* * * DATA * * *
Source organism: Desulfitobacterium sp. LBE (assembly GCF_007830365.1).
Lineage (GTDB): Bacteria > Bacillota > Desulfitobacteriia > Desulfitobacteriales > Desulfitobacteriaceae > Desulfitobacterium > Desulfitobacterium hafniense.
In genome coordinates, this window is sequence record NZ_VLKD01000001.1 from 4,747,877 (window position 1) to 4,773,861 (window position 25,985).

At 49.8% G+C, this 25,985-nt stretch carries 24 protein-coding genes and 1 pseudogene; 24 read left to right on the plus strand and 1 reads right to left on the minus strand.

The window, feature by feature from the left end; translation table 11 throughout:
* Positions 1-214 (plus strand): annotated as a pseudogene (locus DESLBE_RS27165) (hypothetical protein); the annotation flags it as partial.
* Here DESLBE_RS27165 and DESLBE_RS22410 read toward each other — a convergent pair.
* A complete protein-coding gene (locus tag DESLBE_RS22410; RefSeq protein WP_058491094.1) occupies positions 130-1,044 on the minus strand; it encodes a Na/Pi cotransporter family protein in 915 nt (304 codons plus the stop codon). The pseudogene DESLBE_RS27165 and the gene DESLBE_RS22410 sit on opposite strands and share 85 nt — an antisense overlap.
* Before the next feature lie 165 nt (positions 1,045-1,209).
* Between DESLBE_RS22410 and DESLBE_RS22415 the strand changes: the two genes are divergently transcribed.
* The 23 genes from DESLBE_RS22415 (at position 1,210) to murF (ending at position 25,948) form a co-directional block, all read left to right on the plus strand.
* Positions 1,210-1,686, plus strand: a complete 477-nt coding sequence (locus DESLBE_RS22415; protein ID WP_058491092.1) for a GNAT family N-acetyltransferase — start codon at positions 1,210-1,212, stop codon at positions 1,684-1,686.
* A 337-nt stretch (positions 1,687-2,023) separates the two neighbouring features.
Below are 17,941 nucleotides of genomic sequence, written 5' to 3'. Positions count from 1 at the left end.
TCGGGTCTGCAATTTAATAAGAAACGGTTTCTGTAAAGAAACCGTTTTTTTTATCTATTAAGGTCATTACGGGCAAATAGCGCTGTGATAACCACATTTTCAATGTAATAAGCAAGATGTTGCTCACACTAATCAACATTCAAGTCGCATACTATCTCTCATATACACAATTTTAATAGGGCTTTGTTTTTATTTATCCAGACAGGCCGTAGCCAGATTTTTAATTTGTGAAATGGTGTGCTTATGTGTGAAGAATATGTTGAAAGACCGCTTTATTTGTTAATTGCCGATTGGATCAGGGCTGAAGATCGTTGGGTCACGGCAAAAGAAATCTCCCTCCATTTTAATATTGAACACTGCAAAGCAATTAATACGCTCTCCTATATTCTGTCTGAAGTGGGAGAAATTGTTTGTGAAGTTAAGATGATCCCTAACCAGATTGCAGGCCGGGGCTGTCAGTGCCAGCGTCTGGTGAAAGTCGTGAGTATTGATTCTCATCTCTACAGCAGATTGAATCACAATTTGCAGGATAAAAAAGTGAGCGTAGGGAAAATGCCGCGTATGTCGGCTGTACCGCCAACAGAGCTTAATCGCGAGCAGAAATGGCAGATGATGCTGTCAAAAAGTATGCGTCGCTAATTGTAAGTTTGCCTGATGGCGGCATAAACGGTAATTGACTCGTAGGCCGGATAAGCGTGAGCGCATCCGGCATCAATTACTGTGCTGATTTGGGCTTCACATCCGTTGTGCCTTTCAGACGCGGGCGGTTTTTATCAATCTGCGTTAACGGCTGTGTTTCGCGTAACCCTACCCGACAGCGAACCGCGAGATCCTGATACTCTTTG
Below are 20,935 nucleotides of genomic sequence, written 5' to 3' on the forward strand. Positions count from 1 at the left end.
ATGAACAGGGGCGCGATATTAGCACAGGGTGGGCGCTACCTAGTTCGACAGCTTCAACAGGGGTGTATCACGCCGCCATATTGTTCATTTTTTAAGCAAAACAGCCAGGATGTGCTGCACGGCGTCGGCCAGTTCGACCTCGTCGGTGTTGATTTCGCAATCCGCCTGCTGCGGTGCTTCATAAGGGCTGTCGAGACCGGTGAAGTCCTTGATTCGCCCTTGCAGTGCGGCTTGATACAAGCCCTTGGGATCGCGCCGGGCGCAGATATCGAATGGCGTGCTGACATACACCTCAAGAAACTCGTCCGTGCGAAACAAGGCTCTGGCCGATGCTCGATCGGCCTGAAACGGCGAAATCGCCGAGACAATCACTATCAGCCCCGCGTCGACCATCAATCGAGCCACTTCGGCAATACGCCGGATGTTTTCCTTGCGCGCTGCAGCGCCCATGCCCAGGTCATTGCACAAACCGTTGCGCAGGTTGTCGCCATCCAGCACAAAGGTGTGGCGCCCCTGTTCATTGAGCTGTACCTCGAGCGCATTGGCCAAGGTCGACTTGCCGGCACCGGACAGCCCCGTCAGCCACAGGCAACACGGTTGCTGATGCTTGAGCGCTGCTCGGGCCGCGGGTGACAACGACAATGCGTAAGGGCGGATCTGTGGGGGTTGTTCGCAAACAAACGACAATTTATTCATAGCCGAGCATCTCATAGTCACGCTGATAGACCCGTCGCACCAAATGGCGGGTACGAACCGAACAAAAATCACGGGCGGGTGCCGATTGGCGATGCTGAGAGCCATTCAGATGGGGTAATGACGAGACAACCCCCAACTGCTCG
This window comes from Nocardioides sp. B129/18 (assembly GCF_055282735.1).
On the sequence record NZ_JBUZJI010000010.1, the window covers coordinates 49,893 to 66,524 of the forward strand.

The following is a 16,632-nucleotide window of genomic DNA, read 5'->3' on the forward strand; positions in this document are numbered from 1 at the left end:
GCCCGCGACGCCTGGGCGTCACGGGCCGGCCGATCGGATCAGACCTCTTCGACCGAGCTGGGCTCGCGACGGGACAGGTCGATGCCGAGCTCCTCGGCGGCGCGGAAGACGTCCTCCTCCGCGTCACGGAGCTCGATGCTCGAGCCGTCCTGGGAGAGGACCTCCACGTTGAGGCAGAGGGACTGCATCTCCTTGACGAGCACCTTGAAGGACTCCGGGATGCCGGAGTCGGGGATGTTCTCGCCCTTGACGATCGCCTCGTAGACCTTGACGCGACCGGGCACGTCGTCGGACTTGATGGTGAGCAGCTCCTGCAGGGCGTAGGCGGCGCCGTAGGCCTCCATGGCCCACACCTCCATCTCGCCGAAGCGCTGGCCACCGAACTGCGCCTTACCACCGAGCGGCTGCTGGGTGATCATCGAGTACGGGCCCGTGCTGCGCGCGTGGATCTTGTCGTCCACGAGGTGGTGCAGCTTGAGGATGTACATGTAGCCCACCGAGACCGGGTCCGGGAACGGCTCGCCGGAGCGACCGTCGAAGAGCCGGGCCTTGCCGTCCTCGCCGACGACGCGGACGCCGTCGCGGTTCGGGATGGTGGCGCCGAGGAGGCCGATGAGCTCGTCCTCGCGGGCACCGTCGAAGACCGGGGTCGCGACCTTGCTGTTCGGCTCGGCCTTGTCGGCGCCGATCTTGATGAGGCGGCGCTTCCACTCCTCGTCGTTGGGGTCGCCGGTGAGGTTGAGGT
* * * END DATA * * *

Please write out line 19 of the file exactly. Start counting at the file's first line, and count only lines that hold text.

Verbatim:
On the sequence record NZ_JBUZJI010000010.1, the window covers coordinates 49,893 to 66,524 of the forward strand.